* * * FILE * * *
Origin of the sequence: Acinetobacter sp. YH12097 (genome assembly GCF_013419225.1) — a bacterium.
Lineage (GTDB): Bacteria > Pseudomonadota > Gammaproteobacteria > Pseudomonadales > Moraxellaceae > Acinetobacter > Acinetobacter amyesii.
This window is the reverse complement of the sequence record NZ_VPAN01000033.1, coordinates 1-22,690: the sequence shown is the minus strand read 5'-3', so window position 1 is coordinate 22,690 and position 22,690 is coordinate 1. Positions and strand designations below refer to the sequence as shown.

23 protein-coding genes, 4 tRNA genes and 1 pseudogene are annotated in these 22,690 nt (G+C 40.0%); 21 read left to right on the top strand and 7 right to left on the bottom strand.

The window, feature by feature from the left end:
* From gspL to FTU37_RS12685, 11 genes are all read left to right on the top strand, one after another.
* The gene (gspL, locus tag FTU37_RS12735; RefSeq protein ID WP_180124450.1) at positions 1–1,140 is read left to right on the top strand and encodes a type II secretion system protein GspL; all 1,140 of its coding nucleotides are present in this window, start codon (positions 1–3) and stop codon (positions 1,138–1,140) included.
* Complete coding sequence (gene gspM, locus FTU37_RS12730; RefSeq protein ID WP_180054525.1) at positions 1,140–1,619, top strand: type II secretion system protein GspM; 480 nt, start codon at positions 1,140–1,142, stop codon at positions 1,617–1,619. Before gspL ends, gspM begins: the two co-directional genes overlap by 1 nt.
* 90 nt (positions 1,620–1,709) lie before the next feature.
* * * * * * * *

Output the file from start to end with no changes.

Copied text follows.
Origin of the sequence: Acinetobacter sp. YH12097 (genome assembly GCF_013419225.1) — a bacterium.
Lineage (GTDB): Bacteria > Pseudomonadota > Gammaproteobacteria > Pseudomonadales > Moraxellaceae > Acinetobacter > Acinetobacter amyesii.
This window is the reverse complement of the sequence record NZ_VPAN01000033.1, coordinates 1-22,690: the sequence shown is the minus strand read 5'-3', so window position 1 is coordinate 22,690 and position 22,690 is coordinate 1. Positions and strand designations below refer to the sequence as shown.

23 protein-coding genes, 4 tRNA genes and 1 pseudogene are annotated in these 22,690 nt (G+C 40.0%); 21 read left to right on the top strand and 7 right to left on the bottom strand.

The window, feature by feature from the left end:
* From gspL to FTU37_RS12685, 11 genes are all read left to right on the top strand, one after another.
* The gene (gspL, locus tag FTU37_RS12735; RefSeq protein ID WP_180124450.1) at positions 1–1,140 is read left to right on the top strand and encodes a type II secretion system protein GspL; all 1,140 of its coding nucleotides are present in this window, start codon (positions 1–3) and stop codon (positions 1,138–1,140) included.
* Complete coding sequence (gene gspM, locus FTU37_RS12730; RefSeq protein ID WP_180054525.1) at positions 1,140–1,619, top strand: type II secretion system protein GspM; 480 nt, start codon at positions 1,140–1,142, stop codon at positions 1,617–1,619. Before gspL ends, gspM begins: the two co-directional genes overlap by 1 nt.
* 90 nt (positions 1,620–1,709) lie before the next feature.